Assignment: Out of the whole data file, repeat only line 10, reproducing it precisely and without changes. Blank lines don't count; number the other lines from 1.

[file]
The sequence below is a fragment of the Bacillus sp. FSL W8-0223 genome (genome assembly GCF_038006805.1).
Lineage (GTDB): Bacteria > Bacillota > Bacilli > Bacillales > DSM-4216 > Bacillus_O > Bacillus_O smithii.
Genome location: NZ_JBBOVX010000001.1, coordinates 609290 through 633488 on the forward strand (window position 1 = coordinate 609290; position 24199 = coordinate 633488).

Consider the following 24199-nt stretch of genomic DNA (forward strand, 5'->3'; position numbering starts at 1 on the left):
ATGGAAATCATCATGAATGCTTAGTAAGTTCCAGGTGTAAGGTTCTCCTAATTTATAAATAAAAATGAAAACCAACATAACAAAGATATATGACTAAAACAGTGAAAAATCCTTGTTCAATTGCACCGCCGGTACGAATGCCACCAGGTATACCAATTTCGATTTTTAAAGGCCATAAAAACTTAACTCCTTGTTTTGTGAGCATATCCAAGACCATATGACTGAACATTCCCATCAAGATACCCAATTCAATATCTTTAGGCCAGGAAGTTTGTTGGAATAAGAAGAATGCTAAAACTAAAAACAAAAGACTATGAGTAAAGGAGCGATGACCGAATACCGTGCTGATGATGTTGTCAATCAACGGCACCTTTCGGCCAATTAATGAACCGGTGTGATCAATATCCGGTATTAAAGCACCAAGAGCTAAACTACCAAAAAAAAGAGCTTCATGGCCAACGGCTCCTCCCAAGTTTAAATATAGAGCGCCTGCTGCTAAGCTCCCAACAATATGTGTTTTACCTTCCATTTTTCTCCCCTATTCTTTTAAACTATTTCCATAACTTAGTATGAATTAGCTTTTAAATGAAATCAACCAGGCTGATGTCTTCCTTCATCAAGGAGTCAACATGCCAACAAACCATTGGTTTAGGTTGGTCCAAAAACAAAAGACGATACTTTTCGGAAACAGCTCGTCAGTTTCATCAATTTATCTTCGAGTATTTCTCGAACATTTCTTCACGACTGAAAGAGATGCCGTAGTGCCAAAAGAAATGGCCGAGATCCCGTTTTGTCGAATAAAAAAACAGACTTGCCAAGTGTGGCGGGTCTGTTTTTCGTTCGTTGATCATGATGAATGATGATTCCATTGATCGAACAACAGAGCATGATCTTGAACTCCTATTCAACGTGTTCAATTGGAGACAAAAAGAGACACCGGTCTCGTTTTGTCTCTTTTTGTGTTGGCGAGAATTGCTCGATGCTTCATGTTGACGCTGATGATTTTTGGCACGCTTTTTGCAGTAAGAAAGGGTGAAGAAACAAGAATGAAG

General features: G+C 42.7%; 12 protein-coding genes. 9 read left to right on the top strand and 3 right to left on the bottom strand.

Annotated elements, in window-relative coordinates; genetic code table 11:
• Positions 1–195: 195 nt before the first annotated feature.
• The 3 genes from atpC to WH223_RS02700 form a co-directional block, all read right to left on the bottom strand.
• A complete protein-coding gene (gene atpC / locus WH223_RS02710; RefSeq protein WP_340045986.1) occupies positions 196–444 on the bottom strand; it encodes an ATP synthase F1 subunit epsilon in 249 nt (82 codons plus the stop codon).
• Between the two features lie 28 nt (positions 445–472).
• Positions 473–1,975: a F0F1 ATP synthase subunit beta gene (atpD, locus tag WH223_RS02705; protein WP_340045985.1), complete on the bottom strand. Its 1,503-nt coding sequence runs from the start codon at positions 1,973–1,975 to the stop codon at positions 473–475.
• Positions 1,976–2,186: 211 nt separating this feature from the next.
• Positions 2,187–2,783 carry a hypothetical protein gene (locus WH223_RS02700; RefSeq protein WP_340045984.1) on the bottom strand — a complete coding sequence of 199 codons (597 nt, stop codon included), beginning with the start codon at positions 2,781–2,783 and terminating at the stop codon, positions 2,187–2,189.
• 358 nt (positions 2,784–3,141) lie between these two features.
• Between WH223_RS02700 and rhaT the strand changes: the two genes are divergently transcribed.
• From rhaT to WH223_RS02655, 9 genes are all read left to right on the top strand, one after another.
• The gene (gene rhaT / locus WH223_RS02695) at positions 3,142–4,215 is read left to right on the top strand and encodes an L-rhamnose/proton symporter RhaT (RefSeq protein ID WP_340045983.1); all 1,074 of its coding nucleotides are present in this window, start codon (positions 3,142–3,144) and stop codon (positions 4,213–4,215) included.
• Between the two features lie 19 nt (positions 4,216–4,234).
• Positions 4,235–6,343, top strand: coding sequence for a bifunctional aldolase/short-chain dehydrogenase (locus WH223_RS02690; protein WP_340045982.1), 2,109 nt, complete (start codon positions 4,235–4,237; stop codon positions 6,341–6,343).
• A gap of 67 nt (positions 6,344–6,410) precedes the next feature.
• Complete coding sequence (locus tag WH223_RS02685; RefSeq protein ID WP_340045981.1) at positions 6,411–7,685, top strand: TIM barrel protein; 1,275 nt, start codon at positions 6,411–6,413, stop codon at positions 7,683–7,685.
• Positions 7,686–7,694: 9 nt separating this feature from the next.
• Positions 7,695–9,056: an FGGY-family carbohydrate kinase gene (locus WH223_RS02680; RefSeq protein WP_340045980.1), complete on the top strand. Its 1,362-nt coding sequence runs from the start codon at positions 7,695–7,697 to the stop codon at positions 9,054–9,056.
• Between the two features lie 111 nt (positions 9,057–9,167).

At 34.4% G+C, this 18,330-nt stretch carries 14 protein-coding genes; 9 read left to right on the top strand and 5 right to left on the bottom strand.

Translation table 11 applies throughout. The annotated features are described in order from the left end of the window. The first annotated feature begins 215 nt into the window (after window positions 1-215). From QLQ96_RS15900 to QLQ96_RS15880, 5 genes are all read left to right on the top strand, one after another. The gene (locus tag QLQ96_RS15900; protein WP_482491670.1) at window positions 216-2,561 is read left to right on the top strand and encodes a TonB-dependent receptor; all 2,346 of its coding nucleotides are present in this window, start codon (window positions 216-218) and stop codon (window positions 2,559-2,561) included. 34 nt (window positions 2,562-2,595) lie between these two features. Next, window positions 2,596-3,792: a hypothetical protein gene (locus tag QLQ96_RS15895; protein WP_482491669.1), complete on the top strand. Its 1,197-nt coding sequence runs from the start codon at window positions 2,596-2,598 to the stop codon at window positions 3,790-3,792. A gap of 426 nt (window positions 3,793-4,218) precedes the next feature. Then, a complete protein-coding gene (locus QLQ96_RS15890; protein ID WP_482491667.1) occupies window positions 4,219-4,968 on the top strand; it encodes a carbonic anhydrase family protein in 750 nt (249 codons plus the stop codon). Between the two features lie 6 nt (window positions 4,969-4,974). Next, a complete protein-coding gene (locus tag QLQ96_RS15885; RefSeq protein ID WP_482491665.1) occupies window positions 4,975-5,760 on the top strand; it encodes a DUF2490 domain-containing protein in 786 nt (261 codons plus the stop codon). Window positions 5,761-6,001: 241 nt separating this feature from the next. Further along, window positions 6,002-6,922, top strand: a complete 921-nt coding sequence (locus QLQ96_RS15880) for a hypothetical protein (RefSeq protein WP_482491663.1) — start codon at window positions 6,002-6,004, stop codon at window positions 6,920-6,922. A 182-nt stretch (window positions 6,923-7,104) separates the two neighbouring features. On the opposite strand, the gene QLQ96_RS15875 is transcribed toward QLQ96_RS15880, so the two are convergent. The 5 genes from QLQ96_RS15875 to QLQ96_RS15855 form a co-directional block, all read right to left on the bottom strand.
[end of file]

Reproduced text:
• A complete protein-coding gene (gene atpC / locus WH223_RS02710; RefSeq protein WP_340045986.1) occupies positions 196–444 on the bottom strand; it encodes an ATP synthase F1 subunit epsilon in 249 nt (82 codons plus the stop codon).